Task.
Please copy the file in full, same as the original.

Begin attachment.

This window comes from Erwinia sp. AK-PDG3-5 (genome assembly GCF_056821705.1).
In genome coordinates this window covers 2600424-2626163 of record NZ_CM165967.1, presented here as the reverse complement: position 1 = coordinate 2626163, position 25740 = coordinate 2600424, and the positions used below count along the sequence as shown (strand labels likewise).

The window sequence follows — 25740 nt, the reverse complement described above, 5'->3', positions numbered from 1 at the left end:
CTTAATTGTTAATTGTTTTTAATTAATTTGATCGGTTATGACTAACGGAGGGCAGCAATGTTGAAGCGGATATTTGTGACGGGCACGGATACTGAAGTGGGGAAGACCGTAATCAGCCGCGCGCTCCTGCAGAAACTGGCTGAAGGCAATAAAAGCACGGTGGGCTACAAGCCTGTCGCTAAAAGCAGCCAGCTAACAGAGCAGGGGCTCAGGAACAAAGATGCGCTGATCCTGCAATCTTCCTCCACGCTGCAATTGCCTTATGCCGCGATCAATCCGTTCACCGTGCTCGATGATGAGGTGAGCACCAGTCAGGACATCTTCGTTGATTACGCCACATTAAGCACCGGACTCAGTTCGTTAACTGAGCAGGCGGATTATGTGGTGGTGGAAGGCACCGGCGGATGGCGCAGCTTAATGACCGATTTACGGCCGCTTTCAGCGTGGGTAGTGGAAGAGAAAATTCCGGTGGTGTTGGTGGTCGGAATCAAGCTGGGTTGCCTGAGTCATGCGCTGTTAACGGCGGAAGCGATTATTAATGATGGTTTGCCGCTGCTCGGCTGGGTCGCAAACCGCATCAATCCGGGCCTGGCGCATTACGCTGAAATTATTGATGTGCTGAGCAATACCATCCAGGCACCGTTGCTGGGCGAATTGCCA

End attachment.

This window comes from Erwinia sp. AK-PDG3-5 (genome assembly GCF_056821705.1).
In genome coordinates this window covers 2600424-2626163 of record NZ_CM165967.1, presented here as the reverse complement: position 1 = coordinate 2626163, position 25740 = coordinate 2600424, and the positions used below count along the sequence as shown (strand labels likewise).

The window sequence follows — 25740 nt, the reverse complement described above, 5'->3', positions numbered from 1 at the left end:
CTTAATTGTTAATTGTTTTTAATTAATTTGATCGGTTATGACTAACGGAGGGCAGCAATGTTGAAGCGGATATTTGTGACGGGCACGGATACTGAAGTGGGGAAGACCGTAATCAGCCGCGCGCTCCTGCAGAAACTGGCTGAAGGCAATAAAAGCACGGTGGGCTACAAGCCTGTCGCTAAAAGCAGCCAGCTAACAGAGCAGGGGCTCAGGAACAAAGATGCGCTGATCCTGCAATCTTCCTCCACGCTGCAATTGCCTTATGCCGCGATCAATCCGTTCACCGTGCTCGATGATGAGGTGAGCACCAGTCAGGACATCTTCGTTGATTACGCCACATTAAGCACCGGACTCAGTTCGTTAACTGAGCAGGCGGATTATGTGGTGGTGGAAGGCACCGGCGGATGGCGCAGCTTAATGACCGATTTACGGCCGCTTTCAGCGTGGGTAGTGGAAGAGAAAATTCCGGTGGTGTTGGTGGTCGGAATCAAGCTGGGTTGCCTGAGTCATGCGCTGTTAACGGCGGAAGCGATTATTAATGATGGTTTGCCGCTGCTCGGCTGGGTCGCAAACCGCATCAATCCGGGCCTGGCGCATTACGCTGAAATTATTGATGTGCTGAGCAATACCATCCAGGCACCGTTGCTGGGCGAATTGCCA